Matusow believes that geothermal energy is the best replacement for nuclear energy. Geothermal energy works by heat pumps that are placed 4 feet below the ground or lower. These pumps stay at 53 degrees so that in the winter if you were trying to heat your house to 70 degrees you would start at 53 degrees instead of 0 degrees. It also works in the summer because the pump removes the heat from indoors. To find out more information about geothermal energy you can go to http://www.eren.doe.gov/RE/geo_basics.html.
Geothermal energy is used at the Westchester Country Club and has been proven to save 50% of energy, according to Ms. Matusow.
Matusow will continue advocating geothermal energy and is planning another visit to Indian Point to see the spent fuel rod pools. She feels that even should the plant be closed, the rods will still be there, and is concerned about that ongoing hazard.
Matusow Responds to Bradley’s Drug Law Criticism
Adam Bradley, candidate for the Democratic nomination for State Assembly in the 89th district criticized Matusow for opposing reform of the Rockefeller drug laws.
The drug laws severely punish and often incarcerate first time, non-violent drug offenders instead of offering them treatment.
Bradley sees these laws as being costly because it wrecks young lives, families and wastes tax dollars. He is concerned that incarceration of first time non-violent drug offenders is more costly to taxpayers than rehabilitation programs.
How “violent” is “non-violent” she asks.
Matusow, who is in accordance with the district attorney, thinks that the term “non-violent” is used very casually because rape in the 2nd and 3rd degree is constituted as “non-violent.” Additionally manslaughter in the 2nd degree is seen as “non-violent.”
In a press release sent out on June 14th by the New York State District Attorneys Association, it was stated that “roughly 97% of drug felons sentenced to prison were charged with sale or intent to sell.” Furthermore, according to DCJS figures, “77% of those in prison are second or persistent felony offenders.” These facts illustrate that the typical drug offender in prison is a drug dealer and a repeat offender, according to Matusow.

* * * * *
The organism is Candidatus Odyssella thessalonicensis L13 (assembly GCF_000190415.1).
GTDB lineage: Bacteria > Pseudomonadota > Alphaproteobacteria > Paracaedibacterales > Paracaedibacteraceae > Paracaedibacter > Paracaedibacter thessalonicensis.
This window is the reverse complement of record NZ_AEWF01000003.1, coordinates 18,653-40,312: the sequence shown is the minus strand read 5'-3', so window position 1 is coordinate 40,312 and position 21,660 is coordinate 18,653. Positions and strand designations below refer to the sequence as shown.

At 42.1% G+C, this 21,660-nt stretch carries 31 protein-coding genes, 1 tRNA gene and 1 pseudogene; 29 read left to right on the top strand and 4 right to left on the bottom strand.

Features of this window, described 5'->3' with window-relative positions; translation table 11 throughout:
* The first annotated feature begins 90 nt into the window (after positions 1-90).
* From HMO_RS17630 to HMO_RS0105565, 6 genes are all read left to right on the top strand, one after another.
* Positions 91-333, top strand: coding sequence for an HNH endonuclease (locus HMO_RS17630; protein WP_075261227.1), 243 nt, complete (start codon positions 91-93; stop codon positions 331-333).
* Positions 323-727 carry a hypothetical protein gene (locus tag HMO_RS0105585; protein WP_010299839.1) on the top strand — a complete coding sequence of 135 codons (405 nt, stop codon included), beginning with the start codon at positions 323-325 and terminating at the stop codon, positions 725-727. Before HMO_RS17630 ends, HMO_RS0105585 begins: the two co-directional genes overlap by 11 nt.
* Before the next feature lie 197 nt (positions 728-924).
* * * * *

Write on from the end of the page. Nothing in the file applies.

“I want to make sure that people who are out are not a menace to others. I’m not willing to take that chance. We have to revise some of the law,” she said. “I didn’t feel I could go along with the majority of the assembly.”
She also said that a vast majority of first-time drug offenders (75%) are “plea-bargained” by their defense attorneys into interim programs.
In her 10 years in the Assembly, Matusow has passed 36 bills. Some of them include the assault weapon ban legislation, the fingerprinting and background check for school personnel, which include the mandatory reporting of any sexual abuse to law enforcement.
Her legislation for mandatory reporting of sexual abuse came before knowledge of the present church scandal now sweeping New York State.
“I don’t believe you legislate with headlines…results are what I stand by”, she said.
Another bill she co-sponsored, that recently passed was one that raised the driving age, which is an issue she is deeply concerned about.
Ms. Matusow, after ten years in the Assembly is on the Speaker’s Steering Committee, playing a key role in determining what bills come before the Assembly. In addition, she is a member of the Environmental, Transportation, Economic Development, Job Creation, Local Government, Consumer Affairs and Protection; and Tourism, Arts and Sports Development Committees.
In the end only time will tell if her independent stance will win her another term in office.
Ms. Matusow will be appearing shortly on an edition of White Plains Week, the local city news roundup program on Channel 71.
THE NEW YORK STATE ASSEMBLY CHAMBER